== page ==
Bailey Smith’s leaked photos spark renewed debate over AFL drugs policy

Bailey Smith of Western Bulldogs during the AFL Round 12 match.

There are few issues able to tie the so-called “AFL industry” in knots as much as its illicit drugs policy.

The Western Bulldogs’ Bailey Smith’s very public outing of drug use has once again thrown the policy into the spotlight and given rise to a renewed debate about its strengths and weaknesses.

Smith’s coach, Luke Beveridge, called for the policy to be scrapped, while Hawthorn president Jeff Kennett wants it strengthened, calling for zero-tolerance and a two-year ban without pay for players caught taking drugs.

Former St Kilda star Nick Riewoldt recently said the policy allows “wriggle room” for players to take drugs – which he called a “massive issue” in the game.

Smith has publicly spoken about his battles with anxiety in the past and since photos of him holding a bag of white powder were published, first on social media and subsequently across news outlets.

He said he was taking drugs to help him cope with his mental health in the aftermath of last year’s grand final loss to Melbourne.

Bailey Smith of Western Bulldogs during the AFL Round 12 match.
Smith was open about his indiscretions and apologised for them.(AAP: James Ross)

“I do get waves of chronic anxiety,” he told the Herald Sun.

“That period after losing the grand final, being away from home for a while, plus my own mental health issues that I’ve spoken publicly about, culminated in some poor decision making.

“It was more the aftermath of just lots of cameras in your face, lots of TikToks being made … just felt like I didn’t get a breather and coming out of such a pressurised environment … and not knowing how to deal with the pressure afterwards.

“I reckon I went days without eating, even brushing my teeth, leaving my bedroom, couldn’t talk to people.

“It’s not an excuse to why I acted the way I did, but it certainly does provide context to why I made such a stupid decision that I did.”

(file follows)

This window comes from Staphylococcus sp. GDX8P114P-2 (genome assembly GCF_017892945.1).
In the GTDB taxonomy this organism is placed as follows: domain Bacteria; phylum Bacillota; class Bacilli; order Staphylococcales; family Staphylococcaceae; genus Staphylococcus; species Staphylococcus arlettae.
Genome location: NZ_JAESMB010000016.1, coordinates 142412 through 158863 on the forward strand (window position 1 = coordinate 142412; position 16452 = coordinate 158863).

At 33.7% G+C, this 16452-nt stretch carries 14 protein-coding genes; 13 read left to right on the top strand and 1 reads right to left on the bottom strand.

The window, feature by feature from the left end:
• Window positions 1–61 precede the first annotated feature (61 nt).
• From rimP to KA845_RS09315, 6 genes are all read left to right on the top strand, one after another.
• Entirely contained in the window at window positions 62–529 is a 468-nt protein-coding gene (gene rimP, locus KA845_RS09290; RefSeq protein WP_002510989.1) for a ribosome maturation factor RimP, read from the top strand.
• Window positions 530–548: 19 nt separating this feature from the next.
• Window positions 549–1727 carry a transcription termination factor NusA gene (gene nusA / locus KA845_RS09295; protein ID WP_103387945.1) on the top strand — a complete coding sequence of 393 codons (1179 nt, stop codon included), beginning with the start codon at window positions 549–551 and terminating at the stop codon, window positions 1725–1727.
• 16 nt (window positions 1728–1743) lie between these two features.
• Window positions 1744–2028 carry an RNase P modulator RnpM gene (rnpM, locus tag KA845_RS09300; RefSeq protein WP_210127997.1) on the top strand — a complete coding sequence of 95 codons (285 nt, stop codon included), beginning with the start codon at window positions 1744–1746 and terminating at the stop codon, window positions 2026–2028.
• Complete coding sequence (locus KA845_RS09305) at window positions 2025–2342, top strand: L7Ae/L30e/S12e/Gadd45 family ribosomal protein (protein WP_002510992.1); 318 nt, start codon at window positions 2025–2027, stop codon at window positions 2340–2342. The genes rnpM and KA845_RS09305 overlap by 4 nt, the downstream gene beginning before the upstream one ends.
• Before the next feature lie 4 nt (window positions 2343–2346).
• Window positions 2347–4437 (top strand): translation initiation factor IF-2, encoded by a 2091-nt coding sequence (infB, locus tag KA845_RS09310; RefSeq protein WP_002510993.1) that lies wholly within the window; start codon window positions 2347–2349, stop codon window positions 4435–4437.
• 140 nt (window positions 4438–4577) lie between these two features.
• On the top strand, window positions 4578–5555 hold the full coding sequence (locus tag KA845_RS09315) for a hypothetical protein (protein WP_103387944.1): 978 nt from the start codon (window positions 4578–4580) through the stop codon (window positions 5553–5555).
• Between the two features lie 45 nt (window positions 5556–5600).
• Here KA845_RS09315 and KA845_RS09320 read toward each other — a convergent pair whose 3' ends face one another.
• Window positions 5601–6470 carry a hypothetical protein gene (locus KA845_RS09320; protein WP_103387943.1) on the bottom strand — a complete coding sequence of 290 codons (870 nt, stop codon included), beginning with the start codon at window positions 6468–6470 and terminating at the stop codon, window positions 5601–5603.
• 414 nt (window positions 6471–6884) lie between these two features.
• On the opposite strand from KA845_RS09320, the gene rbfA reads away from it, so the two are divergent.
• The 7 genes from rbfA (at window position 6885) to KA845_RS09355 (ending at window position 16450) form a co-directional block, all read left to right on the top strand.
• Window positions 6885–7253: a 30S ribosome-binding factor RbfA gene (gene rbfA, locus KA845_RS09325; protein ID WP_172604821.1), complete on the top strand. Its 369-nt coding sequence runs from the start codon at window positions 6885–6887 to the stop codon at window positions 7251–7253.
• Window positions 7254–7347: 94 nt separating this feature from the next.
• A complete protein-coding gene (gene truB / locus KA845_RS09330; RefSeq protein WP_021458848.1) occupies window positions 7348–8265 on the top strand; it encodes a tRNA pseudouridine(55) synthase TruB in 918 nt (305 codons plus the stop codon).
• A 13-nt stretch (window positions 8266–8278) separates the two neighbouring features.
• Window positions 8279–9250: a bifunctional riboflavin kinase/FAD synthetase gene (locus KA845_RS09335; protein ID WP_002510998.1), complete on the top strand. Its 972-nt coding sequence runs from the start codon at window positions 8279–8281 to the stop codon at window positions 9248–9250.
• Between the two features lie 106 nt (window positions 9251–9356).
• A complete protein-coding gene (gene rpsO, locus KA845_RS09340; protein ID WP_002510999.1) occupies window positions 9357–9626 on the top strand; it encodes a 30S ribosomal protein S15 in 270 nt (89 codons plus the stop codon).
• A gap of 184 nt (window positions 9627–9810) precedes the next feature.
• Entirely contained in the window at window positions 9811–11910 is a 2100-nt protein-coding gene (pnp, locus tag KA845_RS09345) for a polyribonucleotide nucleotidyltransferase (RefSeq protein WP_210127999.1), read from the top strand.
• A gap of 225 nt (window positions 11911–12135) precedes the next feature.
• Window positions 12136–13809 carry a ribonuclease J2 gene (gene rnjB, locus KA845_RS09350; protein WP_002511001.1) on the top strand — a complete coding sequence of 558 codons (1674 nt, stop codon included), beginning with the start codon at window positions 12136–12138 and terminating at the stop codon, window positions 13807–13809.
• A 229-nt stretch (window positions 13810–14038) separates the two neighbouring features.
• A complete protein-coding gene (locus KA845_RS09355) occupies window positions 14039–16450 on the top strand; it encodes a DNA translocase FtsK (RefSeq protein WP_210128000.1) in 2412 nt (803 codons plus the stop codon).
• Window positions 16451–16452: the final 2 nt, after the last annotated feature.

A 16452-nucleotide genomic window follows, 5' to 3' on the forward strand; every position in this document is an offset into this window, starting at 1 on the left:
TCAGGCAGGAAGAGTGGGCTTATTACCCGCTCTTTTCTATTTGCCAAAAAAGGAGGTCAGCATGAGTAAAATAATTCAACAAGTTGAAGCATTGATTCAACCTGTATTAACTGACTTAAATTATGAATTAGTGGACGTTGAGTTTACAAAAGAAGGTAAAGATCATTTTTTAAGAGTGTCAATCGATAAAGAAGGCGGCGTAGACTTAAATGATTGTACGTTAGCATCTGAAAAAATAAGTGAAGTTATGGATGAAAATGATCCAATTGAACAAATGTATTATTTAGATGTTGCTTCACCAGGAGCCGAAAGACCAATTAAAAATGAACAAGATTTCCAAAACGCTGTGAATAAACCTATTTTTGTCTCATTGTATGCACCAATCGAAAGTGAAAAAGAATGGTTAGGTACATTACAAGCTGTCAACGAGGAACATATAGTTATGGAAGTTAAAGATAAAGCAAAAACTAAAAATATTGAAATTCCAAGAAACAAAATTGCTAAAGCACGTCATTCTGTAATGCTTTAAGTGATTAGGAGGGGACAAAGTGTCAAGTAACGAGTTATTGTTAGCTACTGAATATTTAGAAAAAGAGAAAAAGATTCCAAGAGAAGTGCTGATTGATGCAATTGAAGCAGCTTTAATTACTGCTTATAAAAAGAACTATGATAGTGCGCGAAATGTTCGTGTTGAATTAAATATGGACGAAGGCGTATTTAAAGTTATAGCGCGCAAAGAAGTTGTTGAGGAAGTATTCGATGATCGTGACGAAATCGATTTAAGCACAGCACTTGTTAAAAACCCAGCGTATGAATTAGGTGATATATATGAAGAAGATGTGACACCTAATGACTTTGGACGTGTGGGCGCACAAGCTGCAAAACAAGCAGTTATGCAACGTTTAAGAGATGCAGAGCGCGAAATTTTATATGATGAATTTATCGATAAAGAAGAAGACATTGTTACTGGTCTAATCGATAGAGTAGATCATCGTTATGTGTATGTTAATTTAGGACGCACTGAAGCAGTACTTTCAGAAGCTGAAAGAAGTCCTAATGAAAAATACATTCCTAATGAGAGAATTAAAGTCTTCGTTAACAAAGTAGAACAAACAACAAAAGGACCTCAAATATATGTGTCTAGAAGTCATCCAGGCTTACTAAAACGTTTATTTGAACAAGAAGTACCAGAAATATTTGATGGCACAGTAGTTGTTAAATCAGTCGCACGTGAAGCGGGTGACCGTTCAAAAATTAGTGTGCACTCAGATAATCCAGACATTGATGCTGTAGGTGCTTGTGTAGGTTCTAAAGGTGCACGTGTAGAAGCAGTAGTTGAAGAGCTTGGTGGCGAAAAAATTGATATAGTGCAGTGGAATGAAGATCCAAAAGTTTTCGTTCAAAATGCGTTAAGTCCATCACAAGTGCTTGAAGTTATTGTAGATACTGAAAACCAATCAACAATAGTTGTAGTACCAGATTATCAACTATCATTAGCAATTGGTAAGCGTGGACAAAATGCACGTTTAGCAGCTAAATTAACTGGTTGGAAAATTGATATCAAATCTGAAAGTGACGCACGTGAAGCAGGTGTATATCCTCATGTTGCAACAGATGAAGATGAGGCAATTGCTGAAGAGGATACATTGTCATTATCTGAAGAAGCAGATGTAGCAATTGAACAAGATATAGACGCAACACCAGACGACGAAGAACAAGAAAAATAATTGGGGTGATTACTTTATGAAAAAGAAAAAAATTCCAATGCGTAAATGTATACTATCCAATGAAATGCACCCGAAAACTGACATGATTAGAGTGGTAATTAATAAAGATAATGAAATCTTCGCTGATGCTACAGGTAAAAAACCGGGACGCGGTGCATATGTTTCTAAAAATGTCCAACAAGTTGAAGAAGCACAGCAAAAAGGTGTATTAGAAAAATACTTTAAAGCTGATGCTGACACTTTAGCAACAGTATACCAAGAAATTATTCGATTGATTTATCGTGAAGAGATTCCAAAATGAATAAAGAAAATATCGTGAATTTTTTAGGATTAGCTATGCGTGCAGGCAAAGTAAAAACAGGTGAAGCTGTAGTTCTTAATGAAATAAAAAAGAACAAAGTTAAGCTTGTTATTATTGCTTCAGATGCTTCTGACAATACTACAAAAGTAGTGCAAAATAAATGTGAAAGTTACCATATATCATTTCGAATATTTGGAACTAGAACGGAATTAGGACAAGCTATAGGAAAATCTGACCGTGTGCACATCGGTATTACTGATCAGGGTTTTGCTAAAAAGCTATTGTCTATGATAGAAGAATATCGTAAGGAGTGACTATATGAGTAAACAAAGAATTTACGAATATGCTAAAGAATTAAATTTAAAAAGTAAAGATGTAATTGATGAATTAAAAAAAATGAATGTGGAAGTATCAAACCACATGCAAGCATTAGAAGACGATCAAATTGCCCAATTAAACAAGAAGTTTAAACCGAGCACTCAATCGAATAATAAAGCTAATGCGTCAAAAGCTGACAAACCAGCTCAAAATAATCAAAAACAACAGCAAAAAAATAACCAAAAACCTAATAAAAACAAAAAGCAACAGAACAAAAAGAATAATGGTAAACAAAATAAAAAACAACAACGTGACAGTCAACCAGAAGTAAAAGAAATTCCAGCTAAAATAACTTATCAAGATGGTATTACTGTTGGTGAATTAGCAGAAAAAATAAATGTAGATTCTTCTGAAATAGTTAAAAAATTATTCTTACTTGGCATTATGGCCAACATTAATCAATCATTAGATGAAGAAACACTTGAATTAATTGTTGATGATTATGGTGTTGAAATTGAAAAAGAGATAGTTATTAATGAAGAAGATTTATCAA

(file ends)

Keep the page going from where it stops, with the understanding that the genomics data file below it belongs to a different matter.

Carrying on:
Smith will face the AFL’s integrity unit on Tuesday and it’s possible he’ll be offered a two-match ban for “conduct unbecoming”.

It’s the same penalty given to former Adelaide and now St Kilda player Brad Crouch in 2020 when he was caught in possession of drugs with his former teammate and now Geelong player Tyson Stengle, who was banned for four matches.

Former GWS player Shane Mumford was also given a two-match ban after a video taken of him snorting a substance in 2015 emerged three years later.

But any AFL sanction is quite separate to the process under the AFL’s illicit drug policy, which allows players three “strikes” if they’re found to have taken illegal drugs.

A grainy screenshot of a man with a mullet and moustache holding a small plastic bag.A grainy screenshot of a man with a mullet and moustache holding a small plastic bag.
The images leaked onto social media on Saturday.

A player with a first strike is given a $5,000 fine and counselled, but the information is kept strictly confidential.

The player remains anonymous and only the club’s doctor is told, so that they can help form a plan with the player including potential counselling and treatment.

It’s only when the player has a second strike that the player’s name is publicly released, and they’re given a four-match suspension and another $5,000 fine.

Author: Ivan Robinson